Construction and property sector unlocking their net zero potential through digital technology
Digital technology is embedded in our daily lives and in every sector. Playing their part, the construction and property sector are unlocking their net zero potential through the adoption of digital technology. Vital, given the built environment is responsible for around 40% of UK carbon emissions.
From retrofitting existing structures to ensuring that new construction generate lower emissions, the use of digital technologies (including digital twin and smart homes) are accelerating the green transition. Indeed, recent data found that up to 15 per cent of the reduction in the UK's total GHG emission between 2019 and 2030 will be attributed to the use of digital technologies.
Below, techUK outline how the sector are already leading the way.
Prioritise a digital-first culture
To optimise digital technologies, organisations must prioritise a digital-first culture. This includes shifting from a process-driven to a data-driven mindset and investing in digital learning. As well as cultural practices such as cross-functional collaboration and experimentation.
Demonstrating their commitment to a digital-first culture, Costain co-developed the ‘Downloading a Digital Mindset’ (DDM) programme to improve digital leadership across the construction industry. The programme provides a series of free-to-access learning materials and recognises that the industry must adopt a digital mindset that moves beyond just IT. Costain’s programme further tackles the digital and green skills gap across the construction industry.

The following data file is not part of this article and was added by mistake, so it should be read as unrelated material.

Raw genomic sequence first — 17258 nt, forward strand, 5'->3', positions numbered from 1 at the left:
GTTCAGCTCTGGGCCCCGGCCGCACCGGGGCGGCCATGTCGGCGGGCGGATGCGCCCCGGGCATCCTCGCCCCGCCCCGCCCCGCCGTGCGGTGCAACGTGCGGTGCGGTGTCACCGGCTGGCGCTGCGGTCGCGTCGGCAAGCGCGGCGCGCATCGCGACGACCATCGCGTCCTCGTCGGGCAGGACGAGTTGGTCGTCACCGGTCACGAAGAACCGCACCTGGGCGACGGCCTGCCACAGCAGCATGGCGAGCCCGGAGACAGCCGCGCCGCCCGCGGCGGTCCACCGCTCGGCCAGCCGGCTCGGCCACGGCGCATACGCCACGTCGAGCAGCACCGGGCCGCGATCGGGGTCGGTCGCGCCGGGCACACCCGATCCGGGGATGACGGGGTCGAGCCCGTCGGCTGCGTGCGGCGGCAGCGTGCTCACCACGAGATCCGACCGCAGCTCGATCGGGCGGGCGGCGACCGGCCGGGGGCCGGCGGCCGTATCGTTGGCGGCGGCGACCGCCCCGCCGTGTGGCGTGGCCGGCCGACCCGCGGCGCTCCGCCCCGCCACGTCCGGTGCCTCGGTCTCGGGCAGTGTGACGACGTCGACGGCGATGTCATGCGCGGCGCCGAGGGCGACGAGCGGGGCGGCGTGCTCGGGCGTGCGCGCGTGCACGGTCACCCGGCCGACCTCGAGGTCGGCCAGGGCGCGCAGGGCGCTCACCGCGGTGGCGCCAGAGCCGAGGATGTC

To date, the programme has seen a 10% improvement in digital leadership capability and 981 individuals from 551 companies have engaged during its initial pilot, over 59% being SMEs. This demonstrates the proven impact of raising productivity, increasing efficiency, and reducing sustainability impacts, and links to Costain’s overall goal to achieve net zero emissions by 2035.
Utilise digital twin technologies
A key digital innovation that enables firms to advance their net zero pathways is the digital twin technology supported by AI capabilities. The technology exhibits a virtual working representation of assets and production plants to foster improved decision making and efficiency.
An example of success, Doosan Heavy Industries and Construction partnered with Microsoft and Bentley Systems to develop a digital twin of its wind farms. Doosan can now optimise, simulate and visualise all aspects of its infrastructure planning and monitoring. In turn, helping to maximise energy production. This is critical given Doosan’s organisational goal to be on the Global 100 Most Sustainable Companies in the World Index by 2025.
Take learnings from others in industry
For success in achieving net zero, industry has recognised the importance of sharing best practice and taking learnings from others. Critical, given the sector involves a broad supply chain.
Showcasing a sharing first approach, Mace’s strategy for carbon reduction, ‘Steps without footprints’ is designed to work with clients and supply chain to innovate and eliminate the industry’s carbon footprint. Mace recognises the importance of collaboration and encourage others in the sector to use and learn about their approach. Sharing has been a central promise to Mace’s carbon reduction strategy. Crucially, digital solutions underpin Mace’s strategy, and they continue to prioritise trialling and employing systems to deliver a low carbon future. This includes investigating AI and IOT platforms to reduce energy use.